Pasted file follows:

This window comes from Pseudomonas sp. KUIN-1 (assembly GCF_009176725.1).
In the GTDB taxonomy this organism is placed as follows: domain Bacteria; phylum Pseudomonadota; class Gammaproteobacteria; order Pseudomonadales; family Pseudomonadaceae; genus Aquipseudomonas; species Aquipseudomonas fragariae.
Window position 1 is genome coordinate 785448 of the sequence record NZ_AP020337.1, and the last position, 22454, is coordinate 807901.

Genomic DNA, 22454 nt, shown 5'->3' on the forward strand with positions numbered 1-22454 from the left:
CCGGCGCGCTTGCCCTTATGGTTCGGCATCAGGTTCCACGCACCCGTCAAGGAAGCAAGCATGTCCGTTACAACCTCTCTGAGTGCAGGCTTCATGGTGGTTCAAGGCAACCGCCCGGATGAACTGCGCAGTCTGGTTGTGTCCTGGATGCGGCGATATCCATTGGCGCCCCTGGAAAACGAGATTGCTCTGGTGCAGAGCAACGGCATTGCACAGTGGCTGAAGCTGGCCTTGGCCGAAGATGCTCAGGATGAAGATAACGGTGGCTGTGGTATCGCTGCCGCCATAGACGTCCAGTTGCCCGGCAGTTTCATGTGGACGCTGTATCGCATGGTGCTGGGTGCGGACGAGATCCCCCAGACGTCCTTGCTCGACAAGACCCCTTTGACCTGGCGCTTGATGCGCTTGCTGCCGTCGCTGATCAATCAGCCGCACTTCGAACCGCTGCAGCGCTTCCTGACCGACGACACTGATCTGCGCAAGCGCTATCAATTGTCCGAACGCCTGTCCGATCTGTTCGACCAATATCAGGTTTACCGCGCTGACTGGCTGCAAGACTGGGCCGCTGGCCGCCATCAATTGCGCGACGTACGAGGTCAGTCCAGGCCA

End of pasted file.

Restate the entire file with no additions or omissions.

This window comes from Pseudomonas sp. KUIN-1 (assembly GCF_009176725.1).
In the GTDB taxonomy this organism is placed as follows: domain Bacteria; phylum Pseudomonadota; class Gammaproteobacteria; order Pseudomonadales; family Pseudomonadaceae; genus Aquipseudomonas; species Aquipseudomonas fragariae.
Window position 1 is genome coordinate 785448 of the sequence record NZ_AP020337.1, and the last position, 22454, is coordinate 807901.

Genomic DNA, 22454 nt, shown 5'->3' on the forward strand with positions numbered 1-22454 from the left:
CCGGCGCGCTTGCCCTTATGGTTCGGCATCAGGTTCCACGCACCCGTCAAGGAAGCAAGCATGTCCGTTACAACCTCTCTGAGTGCAGGCTTCATGGTGGTTCAAGGCAACCGCCCGGATGAACTGCGCAGTCTGGTTGTGTCCTGGATGCGGCGATATCCATTGGCGCCCCTGGAAAACGAGATTGCTCTGGTGCAGAGCAACGGCATTGCACAGTGGCTGAAGCTGGCCTTGGCCGAAGATGCTCAGGATGAAGATAACGGTGGCTGTGGTATCGCTGCCGCCATAGACGTCCAGTTGCCCGGCAGTTTCATGTGGACGCTGTATCGCATGGTGCTGGGTGCGGACGAGATCCCCCAGACGTCCTTGCTCGACAAGACCCCTTTGACCTGGCGCTTGATGCGCTTGCTGCCGTCGCTGATCAATCAGCCGCACTTCGAACCGCTGCAGCGCTTCCTGACCGACGACACTGATCTGCGCAAGCGCTATCAATTGTCCGAACGCCTGTCCGATCTGTTCGACCAATATCAGGTTTACCGCGCTGACTGGCTGCAAGACTGGGCCGCTGGCCGCCATCAATTGCGCGACGTACGAGGTCAGTCCAGGCCA